Bennion said that is to be expected at a lot of investigations — sometimes places are filled with paranormal activity and other times nothing, especially at places that are inundated with tourists.
The next paranormal investigation field trip is scheduled at the less-touristy destination of Pioneer Park Cemetery in El Cajon on Dec. 10.
In addition to the ghost investigations, Myztic Isle also recently started hosting discussion groups on a variety of paranormal topics.
“I started ‘Paranormal Explorations’ to get a talking group started where people could have a confidential environment to talk about that part of their lives that is very important but rarely gets expressed,” group host Adrienne Prince said.
Prince began her interest in the paranormal as a child in Santa Fe, New Mexico when she asked for help from angels and soon after her mother discovered yoga and meditation and set her family on a new path.
She hopes the Paranormal Explorations groups will allow people to talk about their own experiences with strange incidents that most people never talk about.
“I believe it was Gabriel García Márquez that said, ‘Every person has a public life, a private life and a secret life,’ and I knew that was really true for me,” she said, adding that her public life was being a teacher and writer and her private life was being a mother and partner. “But I had this secret life where I had these angelic contacts since about age 7 and guidance and things that have gotten me out of near-death situations and I’ve been strongly led my entire life and I didn’t feel I could talk to anybody about that.”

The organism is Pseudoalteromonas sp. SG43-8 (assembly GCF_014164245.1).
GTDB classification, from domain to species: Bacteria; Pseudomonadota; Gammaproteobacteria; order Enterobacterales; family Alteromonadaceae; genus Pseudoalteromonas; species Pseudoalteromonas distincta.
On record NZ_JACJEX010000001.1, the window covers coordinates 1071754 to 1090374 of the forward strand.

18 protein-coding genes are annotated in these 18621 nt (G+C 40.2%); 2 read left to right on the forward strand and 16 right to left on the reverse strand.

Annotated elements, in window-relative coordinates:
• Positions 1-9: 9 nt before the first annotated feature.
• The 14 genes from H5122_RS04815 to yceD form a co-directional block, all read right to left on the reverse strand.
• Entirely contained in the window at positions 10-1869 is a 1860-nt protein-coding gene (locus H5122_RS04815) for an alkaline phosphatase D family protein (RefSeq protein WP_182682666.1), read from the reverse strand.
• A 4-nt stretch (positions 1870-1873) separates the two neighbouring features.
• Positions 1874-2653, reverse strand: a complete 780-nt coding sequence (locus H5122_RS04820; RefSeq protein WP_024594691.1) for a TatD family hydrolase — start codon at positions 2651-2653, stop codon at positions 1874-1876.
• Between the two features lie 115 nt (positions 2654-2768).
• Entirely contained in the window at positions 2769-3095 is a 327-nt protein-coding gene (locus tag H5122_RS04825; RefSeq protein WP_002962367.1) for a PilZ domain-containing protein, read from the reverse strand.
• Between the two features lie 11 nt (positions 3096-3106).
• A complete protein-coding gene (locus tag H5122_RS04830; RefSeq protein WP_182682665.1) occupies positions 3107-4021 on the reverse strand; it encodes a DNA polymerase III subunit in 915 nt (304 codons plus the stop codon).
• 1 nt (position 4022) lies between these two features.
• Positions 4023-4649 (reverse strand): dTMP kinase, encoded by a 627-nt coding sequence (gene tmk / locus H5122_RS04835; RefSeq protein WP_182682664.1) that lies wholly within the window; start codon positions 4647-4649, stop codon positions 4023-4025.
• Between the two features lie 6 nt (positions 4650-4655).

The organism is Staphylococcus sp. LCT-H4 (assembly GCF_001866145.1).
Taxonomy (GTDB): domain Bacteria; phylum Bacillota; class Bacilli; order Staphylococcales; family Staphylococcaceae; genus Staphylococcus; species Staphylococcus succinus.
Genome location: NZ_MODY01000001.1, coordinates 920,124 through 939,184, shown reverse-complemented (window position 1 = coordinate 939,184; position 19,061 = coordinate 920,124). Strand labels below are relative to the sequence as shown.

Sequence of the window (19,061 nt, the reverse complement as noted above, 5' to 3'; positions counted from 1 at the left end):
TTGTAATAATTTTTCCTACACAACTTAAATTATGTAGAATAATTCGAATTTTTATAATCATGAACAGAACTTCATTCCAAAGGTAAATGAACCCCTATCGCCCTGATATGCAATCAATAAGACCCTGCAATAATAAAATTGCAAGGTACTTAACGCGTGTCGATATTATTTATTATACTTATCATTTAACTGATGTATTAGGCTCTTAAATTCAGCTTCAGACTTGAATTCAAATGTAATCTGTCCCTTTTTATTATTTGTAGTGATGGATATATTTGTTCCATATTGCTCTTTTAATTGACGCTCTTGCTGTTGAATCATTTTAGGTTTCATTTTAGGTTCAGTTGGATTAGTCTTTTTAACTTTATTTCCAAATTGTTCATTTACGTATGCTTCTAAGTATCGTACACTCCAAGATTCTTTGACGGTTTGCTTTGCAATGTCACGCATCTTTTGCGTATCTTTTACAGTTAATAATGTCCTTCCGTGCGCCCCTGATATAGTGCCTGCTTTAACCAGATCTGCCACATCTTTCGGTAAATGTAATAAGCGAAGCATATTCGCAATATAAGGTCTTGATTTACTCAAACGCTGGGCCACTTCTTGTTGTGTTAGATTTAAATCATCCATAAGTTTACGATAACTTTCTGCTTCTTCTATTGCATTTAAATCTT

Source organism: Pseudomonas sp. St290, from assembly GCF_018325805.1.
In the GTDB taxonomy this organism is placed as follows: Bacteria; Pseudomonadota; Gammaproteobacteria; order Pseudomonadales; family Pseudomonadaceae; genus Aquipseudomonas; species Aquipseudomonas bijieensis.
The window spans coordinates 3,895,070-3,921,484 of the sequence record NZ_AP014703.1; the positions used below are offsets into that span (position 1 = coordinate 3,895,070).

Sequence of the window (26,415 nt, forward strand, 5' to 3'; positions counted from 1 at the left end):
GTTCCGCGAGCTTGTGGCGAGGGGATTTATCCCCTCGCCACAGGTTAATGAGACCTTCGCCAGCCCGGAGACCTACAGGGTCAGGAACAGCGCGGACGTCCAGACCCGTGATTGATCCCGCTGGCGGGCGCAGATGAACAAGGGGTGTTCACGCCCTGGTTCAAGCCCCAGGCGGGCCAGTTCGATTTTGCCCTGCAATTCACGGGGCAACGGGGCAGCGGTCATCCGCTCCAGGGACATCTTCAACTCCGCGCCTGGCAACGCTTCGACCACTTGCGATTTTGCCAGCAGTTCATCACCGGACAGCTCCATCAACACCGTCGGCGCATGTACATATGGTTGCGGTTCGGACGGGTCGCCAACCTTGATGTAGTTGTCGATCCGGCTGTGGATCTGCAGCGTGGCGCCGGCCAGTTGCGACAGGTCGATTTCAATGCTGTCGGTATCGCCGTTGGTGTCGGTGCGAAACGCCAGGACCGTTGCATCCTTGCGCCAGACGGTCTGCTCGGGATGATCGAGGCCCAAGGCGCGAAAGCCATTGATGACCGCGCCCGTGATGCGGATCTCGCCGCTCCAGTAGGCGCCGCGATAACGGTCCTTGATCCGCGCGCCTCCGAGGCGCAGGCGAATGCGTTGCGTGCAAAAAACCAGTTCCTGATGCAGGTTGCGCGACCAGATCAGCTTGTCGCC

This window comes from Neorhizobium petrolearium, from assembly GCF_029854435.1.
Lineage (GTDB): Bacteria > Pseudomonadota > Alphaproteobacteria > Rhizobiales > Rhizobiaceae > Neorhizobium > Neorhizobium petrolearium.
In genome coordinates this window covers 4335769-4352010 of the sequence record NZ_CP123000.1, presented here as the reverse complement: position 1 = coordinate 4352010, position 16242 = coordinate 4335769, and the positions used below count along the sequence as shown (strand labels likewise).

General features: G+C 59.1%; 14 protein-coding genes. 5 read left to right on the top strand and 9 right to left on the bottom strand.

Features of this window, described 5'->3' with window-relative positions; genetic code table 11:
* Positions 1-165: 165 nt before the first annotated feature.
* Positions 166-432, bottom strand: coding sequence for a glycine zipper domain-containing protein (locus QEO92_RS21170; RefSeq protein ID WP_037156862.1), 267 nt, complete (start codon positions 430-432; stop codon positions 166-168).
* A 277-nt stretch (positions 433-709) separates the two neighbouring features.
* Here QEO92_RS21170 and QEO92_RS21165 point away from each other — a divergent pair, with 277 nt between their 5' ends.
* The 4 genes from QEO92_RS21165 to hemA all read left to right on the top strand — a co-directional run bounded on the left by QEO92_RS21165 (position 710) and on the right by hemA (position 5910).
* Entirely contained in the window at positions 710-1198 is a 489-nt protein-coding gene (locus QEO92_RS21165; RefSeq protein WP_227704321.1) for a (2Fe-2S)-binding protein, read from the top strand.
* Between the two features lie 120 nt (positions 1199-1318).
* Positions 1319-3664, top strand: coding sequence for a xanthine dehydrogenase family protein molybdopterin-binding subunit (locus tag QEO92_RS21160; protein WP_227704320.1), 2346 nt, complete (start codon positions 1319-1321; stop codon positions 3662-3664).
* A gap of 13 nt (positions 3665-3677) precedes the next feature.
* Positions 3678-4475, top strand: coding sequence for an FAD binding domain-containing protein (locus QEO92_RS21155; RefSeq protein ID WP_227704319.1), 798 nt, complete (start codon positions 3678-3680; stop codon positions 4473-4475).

The first Paranormal Explorations was held in July and dealt with UFOs. About a dozen people came, Prince said, and people talked about their interest in UFOs, although no one shared any personal experiences or sightings.
She hopes the more personal nature of the next topic, “Life Beyond Death,” a discussion on strange incidents surrounding death and dying will “bring that part of their lives out and [that people will] be able to talk about it and find out they are not alone” in their experiences.
Prince said that sharing at the Nov. 14 “Life Beyond Death” discussion will be limited to personal experiences or experiences of immediate friends and family, and not include third-party stories because those conversations lead to debate rather than sharing.
“I try and maintain a respectful environment,” she said. “People should only talk about the experiences that they’re having. A skeptic is welcome to come but they need to understand that people will be talking about their first-hand experiences. So if they’re going to be skeptical on that, I wouldn’t be interested in having them come because that would be telling people their experience wasn’t trustworthy.”
Other possible topics in the future include synchronicities, coincidences and divine guidance; healing miracles; and a talk on fated love in February.
For more information on paranormal events at Myztic Isle, visit myzticisle.net.
— Reach Jeff Clemetson at email@example.com.